There is of course the possibility that a Haj note in the pattern of the 100-rupee note issued in 1953 was used. This note was similar to the 1948 issue, but released under the authority of the ‘State Bank of Pakistan’ as opposed to the ‘Government of Pakistan’. The paucity of surviving examples of notes from this period must mean that there remains some doubt concerning the total number of patterns used for the 100-rupee Haj notes during the 1950s. Unfortunately, the Annual Reports of the State Bank of Pakistan do not refer to which pattern of note was used when they mention the issue of 100-rupee Haj notes over the years in question.

            With doubt lingering as to how many patterns were actually used for the early 100-rupee Haj notes, it is interesting to note that the 10-rupee Haj note (No. R2), which was first introduced in 1951 with the signature of Zahid Hussain, was still being used with the signature of Mahbubur Raschid in 1970. This would suggest that the two patterns originally introduced for the Haj notes in the early 1950s (i.e. the 10- and 100-rupee notes Nos. R1 & R2) were used for many years without change (apart from changes to the signatures), while the legal tender notes of Pakistan underwent a couple of changes in the same period.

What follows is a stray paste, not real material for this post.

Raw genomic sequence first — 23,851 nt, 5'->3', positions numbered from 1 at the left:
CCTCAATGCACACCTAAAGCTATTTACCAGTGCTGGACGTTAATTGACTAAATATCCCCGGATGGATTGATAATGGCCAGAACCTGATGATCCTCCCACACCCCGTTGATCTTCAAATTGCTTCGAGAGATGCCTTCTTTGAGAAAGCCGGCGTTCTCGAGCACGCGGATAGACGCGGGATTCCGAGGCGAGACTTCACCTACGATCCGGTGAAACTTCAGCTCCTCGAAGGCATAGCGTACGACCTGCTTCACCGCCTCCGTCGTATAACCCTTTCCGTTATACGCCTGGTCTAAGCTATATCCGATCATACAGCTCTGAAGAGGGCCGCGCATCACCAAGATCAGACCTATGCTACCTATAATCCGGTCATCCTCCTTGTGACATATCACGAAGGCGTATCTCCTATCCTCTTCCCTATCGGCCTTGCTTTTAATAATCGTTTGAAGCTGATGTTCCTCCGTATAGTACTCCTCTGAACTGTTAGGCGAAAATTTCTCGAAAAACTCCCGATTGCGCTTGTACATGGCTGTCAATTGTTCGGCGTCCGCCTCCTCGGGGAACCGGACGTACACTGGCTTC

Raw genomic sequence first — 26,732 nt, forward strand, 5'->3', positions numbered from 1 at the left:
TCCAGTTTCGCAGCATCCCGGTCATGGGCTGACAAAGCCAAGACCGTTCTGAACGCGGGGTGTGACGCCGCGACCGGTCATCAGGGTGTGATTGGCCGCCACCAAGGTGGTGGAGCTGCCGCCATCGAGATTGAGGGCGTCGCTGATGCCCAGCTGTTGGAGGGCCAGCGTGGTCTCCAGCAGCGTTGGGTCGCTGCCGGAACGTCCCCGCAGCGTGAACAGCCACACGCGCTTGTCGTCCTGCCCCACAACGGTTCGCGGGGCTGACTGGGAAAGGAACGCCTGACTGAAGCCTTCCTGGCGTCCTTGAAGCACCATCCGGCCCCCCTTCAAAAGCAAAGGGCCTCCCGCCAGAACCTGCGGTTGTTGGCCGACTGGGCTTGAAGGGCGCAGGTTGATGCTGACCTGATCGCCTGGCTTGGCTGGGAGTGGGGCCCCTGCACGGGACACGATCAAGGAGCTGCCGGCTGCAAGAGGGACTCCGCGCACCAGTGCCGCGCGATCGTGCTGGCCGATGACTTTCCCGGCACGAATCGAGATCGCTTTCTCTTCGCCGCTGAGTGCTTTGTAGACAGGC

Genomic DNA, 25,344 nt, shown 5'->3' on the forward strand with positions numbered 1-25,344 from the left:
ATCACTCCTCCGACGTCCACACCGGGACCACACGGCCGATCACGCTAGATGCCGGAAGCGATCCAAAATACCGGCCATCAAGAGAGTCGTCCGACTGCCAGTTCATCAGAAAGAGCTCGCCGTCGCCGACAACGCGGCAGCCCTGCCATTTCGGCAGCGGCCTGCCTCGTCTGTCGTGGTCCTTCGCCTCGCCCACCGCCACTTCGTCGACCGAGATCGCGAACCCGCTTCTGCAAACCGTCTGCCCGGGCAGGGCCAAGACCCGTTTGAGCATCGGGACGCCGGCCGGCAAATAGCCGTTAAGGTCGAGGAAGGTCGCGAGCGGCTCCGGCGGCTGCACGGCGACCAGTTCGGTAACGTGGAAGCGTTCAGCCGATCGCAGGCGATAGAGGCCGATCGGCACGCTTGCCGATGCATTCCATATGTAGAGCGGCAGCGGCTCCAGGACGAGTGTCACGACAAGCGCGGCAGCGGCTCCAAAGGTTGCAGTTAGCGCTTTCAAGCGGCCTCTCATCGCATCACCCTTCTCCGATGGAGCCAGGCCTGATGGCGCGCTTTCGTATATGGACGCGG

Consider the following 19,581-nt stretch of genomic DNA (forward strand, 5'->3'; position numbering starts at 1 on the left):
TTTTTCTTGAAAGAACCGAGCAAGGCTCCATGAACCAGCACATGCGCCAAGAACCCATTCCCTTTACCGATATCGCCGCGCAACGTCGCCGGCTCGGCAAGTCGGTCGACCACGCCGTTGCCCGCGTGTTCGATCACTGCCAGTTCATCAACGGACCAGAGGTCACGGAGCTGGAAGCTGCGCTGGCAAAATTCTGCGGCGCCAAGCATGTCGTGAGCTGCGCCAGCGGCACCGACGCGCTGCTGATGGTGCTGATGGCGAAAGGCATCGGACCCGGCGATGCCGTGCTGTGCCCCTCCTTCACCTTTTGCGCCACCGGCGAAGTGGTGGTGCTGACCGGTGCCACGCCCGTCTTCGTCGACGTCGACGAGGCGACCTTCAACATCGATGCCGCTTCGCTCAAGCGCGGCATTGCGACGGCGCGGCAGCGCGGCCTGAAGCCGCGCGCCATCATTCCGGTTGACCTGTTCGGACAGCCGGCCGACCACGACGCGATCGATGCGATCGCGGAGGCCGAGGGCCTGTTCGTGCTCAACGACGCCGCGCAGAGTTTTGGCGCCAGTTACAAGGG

100 Rupees

SCWPM number:

Pakistan No. R1

Pattern of:

Pakistan No. 7



First issued:



Ghulam Mohammed




10 Rupees

SCWPM number:

Pakistan No. R2

Pattern of:

Pakistan No. 13



First issued:



i. Zahid Hussain


ii. Shujaat Ali Hasnie


iii. Mahbubur Raschid

            The first change in the Haj notes appears to have been made in 1970 when the 10-rupee Haj note (No. R3) was issued in the pattern of the legal tender 10-rupee note that was introduced in November 1970. However, this note had a very short issue, as the civil war between East and West Pakistan dictated that new notes be issued so that the notes held by East Pakistan could be demonetized. As the legal tender notes were withdrawn and demonetized in 1972, so too were the new 10-rupee Haj notes, resulting in a very short life, and a consequent scarcity, of this note. The English overprint on this note remained unchanged from the previous issue.

            It is worth noting that, in the Standard Catalog of World Paper Money, this issue is described as an overprint on the legal tender issue No. 21. This is not the case, as Haj note No. R3 was circulating two years before the legal tender note No. 21 was issued. The simple sequence of issue of the similar 10-rupee notes is: